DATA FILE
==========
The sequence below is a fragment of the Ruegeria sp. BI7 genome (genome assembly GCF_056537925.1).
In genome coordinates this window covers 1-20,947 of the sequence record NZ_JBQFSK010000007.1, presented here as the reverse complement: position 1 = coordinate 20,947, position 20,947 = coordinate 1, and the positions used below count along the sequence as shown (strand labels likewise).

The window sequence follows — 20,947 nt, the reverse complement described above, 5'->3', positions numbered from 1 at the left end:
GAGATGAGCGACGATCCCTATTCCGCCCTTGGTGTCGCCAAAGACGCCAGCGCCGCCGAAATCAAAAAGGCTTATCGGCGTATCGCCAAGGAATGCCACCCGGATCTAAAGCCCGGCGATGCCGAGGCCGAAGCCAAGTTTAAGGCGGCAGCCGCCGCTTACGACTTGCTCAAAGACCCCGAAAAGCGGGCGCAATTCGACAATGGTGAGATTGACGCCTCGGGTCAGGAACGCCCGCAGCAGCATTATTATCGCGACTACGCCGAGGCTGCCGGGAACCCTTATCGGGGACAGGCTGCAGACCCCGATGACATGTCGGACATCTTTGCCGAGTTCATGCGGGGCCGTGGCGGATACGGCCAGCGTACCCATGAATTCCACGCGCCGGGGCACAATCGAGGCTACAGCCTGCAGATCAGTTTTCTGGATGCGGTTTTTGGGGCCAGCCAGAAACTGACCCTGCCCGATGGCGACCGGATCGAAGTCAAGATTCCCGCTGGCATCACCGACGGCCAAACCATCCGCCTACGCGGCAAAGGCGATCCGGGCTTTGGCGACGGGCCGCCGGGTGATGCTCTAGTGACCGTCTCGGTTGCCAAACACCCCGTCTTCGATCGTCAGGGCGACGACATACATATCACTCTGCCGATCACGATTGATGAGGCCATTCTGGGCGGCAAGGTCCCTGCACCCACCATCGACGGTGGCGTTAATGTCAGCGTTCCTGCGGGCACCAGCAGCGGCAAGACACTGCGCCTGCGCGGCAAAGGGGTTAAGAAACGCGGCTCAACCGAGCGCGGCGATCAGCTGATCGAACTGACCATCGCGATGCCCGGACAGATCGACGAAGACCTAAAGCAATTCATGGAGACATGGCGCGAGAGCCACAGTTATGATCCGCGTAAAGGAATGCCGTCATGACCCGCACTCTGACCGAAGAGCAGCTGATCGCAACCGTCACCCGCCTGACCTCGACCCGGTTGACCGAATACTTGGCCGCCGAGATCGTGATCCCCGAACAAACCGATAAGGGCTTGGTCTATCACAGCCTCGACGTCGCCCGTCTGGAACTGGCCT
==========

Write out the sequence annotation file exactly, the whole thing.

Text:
The sequence below is a fragment of the Ruegeria sp. BI7 genome (genome assembly GCF_056537925.1).
In genome coordinates this window covers 1-20,947 of the sequence record NZ_JBQFSK010000007.1, presented here as the reverse complement: position 1 = coordinate 20,947, position 20,947 = coordinate 1, and the positions used below count along the sequence as shown (strand labels likewise).

The window sequence follows — 20,947 nt, the reverse complement described above, 5'->3', positions numbered from 1 at the left end:
GAGATGAGCGACGATCCCTATTCCGCCCTTGGTGTCGCCAAAGACGCCAGCGCCGCCGAAATCAAAAAGGCTTATCGGCGTATCGCCAAGGAATGCCACCCGGATCTAAAGCCCGGCGATGCCGAGGCCGAAGCCAAGTTTAAGGCGGCAGCCGCCGCTTACGACTTGCTCAAAGACCCCGAAAAGCGGGCGCAATTCGACAATGGTGAGATTGACGCCTCGGGTCAGGAACGCCCGCAGCAGCATTATTATCGCGACTACGCCGAGGCTGCCGGGAACCCTTATCGGGGACAGGCTGCAGACCCCGATGACATGTCGGACATCTTTGCCGAGTTCATGCGGGGCCGTGGCGGATACGGCCAGCGTACCCATGAATTCCACGCGCCGGGGCACAATCGAGGCTACAGCCTGCAGATCAGTTTTCTGGATGCGGTTTTTGGGGCCAGCCAGAAACTGACCCTGCCCGATGGCGACCGGATCGAAGTCAAGATTCCCGCTGGCATCACCGACGGCCAAACCATCCGCCTACGCGGCAAAGGCGATCCGGGCTTTGGCGACGGGCCGCCGGGTGATGCTCTAGTGACCGTCTCGGTTGCCAAACACCCCGTCTTCGATCGTCAGGGCGACGACATACATATCACTCTGCCGATCACGATTGATGAGGCCATTCTGGGCGGCAAGGTCCCTGCACCCACCATCGACGGTGGCGTTAATGTCAGCGTTCCTGCGGGCACCAGCAGCGGCAAGACACTGCGCCTGCGCGGCAAAGGGGTTAAGAAACGCGGCTCAACCGAGCGCGGCGATCAGCTGATCGAACTGACCATCGCGATGCCCGGACAGATCGACGAAGACCTAAAGCAATTCATGGAGACATGGCGCGAGAGCCACAGTTATGATCCGCGTAAAGGAATGCCGTCATGACCCGCACTCTGACCGAAGAGCAGCTGATCGCAACCGTCACCCGCCTGACCTCGACCCGGTTGACCGAATACTTGGCCGCCGAGATCGTGATCCCCGAACAAACCGATAAGGGCTTGGTCTATCACAGCCTCGACGTCGCCCGTCTGGAACTGGCCT